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A Massive, Interactive Chart of All of Zeus' Offspring and Affairs

Illustration for article titled A Massive, Interactive Chart of All of Zeus Offspring and Affairs

In Greek mythology, the god Zeus is perhaps best known for his wandering...ahem...lightning rod and the multitudinous offspring it produced. This massive mythological genealogy chart tracks every Olympian, demigod, and hero the thunder god was said to have sired, along with each child's mother.

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What's especially great about this chart, created by Ilaria Pagin, Viviana Ferro, and Elisa Zamarian, is that it also includes the classical sources that link each child and mother to Zeus. And if you can't quite recall who each and every name on this chart, just click the name for a brief description of the figure and his or her backstory. It does not, however, include visual representations of whether Zeus came to his partners as a bull, a golden rain, or a three-eyed, one-horned, flying purple people eater.

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Zeus's Affairs [Visualising via Neatorama]

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DISCUSSION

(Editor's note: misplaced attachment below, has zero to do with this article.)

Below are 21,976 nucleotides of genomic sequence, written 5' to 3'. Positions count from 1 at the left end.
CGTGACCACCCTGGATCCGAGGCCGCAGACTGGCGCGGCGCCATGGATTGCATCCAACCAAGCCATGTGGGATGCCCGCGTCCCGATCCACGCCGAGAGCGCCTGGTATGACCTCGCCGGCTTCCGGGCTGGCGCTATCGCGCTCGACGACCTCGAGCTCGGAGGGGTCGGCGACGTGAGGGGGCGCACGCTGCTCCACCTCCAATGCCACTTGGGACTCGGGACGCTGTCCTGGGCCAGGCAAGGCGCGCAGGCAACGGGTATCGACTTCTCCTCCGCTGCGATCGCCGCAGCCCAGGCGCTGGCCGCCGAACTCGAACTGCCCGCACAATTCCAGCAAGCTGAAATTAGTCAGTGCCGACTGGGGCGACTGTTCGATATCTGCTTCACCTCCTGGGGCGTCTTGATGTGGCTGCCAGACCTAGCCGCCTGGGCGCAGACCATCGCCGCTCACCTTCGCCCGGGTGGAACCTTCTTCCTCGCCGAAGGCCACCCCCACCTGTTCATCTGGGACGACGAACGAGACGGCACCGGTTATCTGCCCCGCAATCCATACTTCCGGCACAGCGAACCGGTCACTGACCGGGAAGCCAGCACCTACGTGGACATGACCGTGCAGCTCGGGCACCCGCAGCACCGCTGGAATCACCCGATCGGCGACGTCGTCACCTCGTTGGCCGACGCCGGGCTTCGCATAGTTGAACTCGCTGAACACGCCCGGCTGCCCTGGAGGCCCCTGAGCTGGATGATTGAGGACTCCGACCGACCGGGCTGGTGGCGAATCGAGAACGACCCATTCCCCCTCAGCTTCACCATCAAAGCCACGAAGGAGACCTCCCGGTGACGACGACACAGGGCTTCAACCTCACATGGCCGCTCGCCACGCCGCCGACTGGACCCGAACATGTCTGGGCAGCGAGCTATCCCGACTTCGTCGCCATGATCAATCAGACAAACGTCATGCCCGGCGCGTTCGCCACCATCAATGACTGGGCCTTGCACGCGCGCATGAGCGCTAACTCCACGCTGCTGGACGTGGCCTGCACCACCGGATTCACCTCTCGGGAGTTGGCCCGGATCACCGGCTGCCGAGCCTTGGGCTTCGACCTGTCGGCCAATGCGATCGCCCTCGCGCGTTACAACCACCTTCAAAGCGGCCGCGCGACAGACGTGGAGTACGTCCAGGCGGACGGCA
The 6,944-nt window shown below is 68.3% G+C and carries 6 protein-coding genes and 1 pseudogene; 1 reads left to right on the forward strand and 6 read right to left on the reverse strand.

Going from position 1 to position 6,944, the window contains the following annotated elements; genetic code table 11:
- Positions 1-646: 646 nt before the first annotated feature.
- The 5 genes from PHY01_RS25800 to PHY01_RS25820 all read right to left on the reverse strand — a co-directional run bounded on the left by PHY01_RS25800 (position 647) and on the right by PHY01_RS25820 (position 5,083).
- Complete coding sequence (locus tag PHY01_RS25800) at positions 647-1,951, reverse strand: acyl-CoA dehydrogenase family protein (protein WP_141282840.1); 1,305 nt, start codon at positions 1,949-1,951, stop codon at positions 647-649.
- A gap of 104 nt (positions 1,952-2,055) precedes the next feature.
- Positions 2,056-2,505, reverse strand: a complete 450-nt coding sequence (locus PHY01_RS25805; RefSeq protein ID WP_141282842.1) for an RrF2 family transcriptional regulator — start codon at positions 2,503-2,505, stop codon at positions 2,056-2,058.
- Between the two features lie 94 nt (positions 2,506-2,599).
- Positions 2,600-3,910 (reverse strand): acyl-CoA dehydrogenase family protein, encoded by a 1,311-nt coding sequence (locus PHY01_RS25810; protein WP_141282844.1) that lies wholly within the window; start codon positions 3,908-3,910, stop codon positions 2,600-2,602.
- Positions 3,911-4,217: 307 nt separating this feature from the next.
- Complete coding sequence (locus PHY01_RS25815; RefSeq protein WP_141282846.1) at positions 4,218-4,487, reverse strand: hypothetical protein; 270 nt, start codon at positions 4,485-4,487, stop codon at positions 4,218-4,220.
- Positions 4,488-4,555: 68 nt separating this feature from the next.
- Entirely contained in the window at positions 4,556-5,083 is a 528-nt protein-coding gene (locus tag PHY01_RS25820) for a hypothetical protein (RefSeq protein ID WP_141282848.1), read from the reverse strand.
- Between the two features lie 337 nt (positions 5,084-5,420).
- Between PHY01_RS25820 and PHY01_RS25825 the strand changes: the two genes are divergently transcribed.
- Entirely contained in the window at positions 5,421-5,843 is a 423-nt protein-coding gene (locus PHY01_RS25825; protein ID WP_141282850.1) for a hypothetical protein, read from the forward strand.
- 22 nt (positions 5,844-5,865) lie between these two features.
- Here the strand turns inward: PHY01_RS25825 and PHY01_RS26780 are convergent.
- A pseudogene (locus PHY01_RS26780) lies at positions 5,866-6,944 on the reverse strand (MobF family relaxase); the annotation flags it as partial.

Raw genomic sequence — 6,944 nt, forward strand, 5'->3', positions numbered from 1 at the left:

phillipthorne
Phillip Thorne

We commonly speak of "Greek myth" as a single thing, which will inevitably cause confusion in, say, a tenth-grader in 1990 when compiling a divine family tree by comparing multiple hardcopy references (Hamilton, et al). Which is why this chart's colored annotation of each source (Ovid, Strabo, et al) is so important.

The conflicts are understandable when you remember how the myths were told: over centuries of time, via oral culture, in multiple city-states ("test tubes"), with changing political ascendance (with their preferred stories). The same thing happened with Egypt, over an even longer period, and with Japan. (As used in Studio Ghibli's "Spirited Away," where the blue-gelatin forest god was intended as part of a "forgotten pantheon" not acknowledged by the dominant Yamato clan.)

And the process continues today — just imagine future historians trying to identify the origin of "Robin, companion to Batman" from fragments of Wikipedia that have lost labels like "comic book 1950" and "TV 1990."